The Privacy of the Self
By the same author
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The Privacy of the Self was the first collection of papers showing the development of Masud Khan's thinking over twenty five years of clinical work. He was nurtured in the tradition of Anna Freud, John Rickman and D.W. Winnicott, but his contribution to psychoanalytic literature was a distinctive and personal one. What emerges from this book is the natural and private crystallization of his experiences with his patients and teachers.
As he says in his preface: "Psychoanalysis is an extremely private discipline of sensibility and skill. The practice of psychoanalysis multiplies this privacy into a specialized relationship between two persons, who through the very nature of their exclusivity with each other change each other. The first thing I wish to say about my work reported in these papers is that my patients have helped me become and personalize my potential of thought, affectivity and effort into a way of life that I find deeply satisfying. Had I followed another career perhaps my life would have been more dramatic and varied, but certainly not fuller. My relation with my patients has taught me the humility and necessity of the need of the other for one to be and become oneself."
Two further collections of Masud Khan's papers, Alienation in Perversions and Hidden Selves: Between Theory and Practice in Psychoanalysis, are available in Mansfield Library editions.
Reviews and Endorsements
'Masud Khan, a psychoanalyst who is renowned for both vivacity and learning.demonstrates his own ability to reach (those characters whom psychiatrists label "schizoid") and provides a theoretical framework which will be of value to others engaged on the same quest.'
- Anthony Storr - Times Literary Supplement
'Khan's erudition is of a very special kind.He puts his finger on the pulse of the dilemma, crisis or illness of our time, our wish and need to preserve our unique individual selves and our no less urgent wish and need for living in a community with others.'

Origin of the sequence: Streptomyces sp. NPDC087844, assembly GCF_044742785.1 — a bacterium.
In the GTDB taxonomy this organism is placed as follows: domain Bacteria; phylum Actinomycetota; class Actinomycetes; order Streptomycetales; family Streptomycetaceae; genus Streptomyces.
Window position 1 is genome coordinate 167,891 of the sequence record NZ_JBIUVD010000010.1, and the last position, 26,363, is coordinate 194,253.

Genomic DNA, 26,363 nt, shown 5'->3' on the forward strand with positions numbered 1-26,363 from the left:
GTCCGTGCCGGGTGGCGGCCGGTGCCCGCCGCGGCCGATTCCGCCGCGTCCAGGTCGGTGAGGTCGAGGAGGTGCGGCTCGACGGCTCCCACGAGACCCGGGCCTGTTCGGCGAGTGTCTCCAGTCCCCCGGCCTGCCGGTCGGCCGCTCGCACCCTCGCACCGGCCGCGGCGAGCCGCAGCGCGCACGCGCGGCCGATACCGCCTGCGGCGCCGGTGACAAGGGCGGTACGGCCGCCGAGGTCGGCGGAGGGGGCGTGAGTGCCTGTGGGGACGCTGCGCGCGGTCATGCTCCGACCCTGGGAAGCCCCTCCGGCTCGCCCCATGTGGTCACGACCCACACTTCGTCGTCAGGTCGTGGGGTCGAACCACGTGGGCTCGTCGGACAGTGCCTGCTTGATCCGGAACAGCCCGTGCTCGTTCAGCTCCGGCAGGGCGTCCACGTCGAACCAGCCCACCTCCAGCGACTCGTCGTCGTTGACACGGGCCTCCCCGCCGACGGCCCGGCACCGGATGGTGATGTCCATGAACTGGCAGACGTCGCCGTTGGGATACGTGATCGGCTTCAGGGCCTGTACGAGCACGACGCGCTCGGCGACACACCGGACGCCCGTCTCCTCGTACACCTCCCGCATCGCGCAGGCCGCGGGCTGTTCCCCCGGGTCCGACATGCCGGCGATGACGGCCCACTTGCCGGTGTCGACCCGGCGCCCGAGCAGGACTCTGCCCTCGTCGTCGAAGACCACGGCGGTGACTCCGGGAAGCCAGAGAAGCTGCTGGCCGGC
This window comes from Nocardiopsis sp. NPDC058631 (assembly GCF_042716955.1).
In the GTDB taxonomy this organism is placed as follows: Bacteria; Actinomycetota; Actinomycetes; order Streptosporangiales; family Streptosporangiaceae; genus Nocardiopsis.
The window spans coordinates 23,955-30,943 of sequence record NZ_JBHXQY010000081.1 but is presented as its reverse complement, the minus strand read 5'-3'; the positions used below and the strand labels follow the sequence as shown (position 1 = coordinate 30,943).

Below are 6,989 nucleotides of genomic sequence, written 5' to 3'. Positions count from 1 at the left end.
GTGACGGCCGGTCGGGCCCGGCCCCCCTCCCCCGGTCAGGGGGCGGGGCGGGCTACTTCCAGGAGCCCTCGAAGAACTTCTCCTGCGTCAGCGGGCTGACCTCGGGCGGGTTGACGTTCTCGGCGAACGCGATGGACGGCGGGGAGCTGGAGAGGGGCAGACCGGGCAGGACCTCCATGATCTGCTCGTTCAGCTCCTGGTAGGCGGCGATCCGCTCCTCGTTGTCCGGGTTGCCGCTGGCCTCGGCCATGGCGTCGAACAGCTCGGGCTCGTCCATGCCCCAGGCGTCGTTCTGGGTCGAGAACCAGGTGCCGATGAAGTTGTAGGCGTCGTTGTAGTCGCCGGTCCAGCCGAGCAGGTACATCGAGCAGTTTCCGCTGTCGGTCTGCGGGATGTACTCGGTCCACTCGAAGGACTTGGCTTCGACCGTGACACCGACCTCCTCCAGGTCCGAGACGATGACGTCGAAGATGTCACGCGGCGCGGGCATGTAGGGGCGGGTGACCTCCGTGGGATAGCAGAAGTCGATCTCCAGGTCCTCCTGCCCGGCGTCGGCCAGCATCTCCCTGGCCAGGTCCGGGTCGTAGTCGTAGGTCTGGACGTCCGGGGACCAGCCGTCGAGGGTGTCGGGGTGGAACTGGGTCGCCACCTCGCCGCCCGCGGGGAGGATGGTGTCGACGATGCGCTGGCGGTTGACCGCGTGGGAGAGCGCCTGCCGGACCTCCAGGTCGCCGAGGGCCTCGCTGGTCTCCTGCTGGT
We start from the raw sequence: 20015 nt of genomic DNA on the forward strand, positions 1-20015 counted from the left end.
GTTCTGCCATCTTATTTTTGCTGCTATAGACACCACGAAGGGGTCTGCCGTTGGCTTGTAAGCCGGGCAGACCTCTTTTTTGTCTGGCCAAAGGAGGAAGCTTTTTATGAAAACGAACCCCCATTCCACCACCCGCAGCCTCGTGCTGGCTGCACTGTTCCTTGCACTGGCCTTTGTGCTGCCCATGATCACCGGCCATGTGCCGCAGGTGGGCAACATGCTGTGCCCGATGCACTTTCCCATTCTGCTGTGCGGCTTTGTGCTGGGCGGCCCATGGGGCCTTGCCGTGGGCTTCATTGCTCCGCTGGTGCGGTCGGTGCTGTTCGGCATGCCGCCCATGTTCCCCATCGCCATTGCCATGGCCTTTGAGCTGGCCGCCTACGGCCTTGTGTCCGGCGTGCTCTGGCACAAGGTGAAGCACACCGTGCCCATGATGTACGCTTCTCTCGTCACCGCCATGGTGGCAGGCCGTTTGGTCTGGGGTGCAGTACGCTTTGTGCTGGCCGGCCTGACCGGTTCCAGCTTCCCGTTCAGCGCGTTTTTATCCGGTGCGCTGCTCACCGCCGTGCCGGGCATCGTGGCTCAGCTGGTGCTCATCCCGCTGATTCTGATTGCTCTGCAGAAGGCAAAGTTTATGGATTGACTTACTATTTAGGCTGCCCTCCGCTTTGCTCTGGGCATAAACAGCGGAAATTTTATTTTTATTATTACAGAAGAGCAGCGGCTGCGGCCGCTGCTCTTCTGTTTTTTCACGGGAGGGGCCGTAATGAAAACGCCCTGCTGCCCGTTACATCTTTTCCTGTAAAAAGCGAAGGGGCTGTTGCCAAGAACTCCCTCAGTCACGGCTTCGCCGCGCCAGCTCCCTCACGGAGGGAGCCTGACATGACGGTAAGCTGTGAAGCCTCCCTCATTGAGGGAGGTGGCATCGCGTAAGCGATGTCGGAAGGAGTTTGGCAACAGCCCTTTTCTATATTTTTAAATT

- Paula Heimann - International Journal of Psycho-Analysis
About the Author(s)
Mohammed Masud Raza Khan (1924 - 1989) was an Pakistani British psychoanalyst. His training analyst was Donald Winnicott. Masud Raza Khan was a protege of Sigmund Freud's daughter Anna and a long-time collaborator with the most famous child analyst of the 20th century, D.W. Winnicott. Alongside clinical practice and teaching, he authored over 60 published papers, as well as numerous reviews, and edited significant portions of Winnicott's literary output and that of other key luminaries within the psychoanalytical canon. His key works include The Privacy of the Self, Alienation in Perversions, Hidden Selves, The Long Wait and When Spring Comes.
Our customers have given this title an average rating of 5 out of 5 from 1 review(s), add your own review for this title.
J-LOui Lampel on 15/02/2008
(5 out of 5)
Khan is a free man; hes slightly kleinian but he learnt from his mentor Winnicott to tresure the incredible affects of thransference. Khan learnt fro m experience to quote Bion. His practice, theory are one of the most original in 20th Century psychoanlysis, thats what this book brilliantly shows; Khan is a bit forgotten, hoever his star shines on in the sky of international psychoanalysis.
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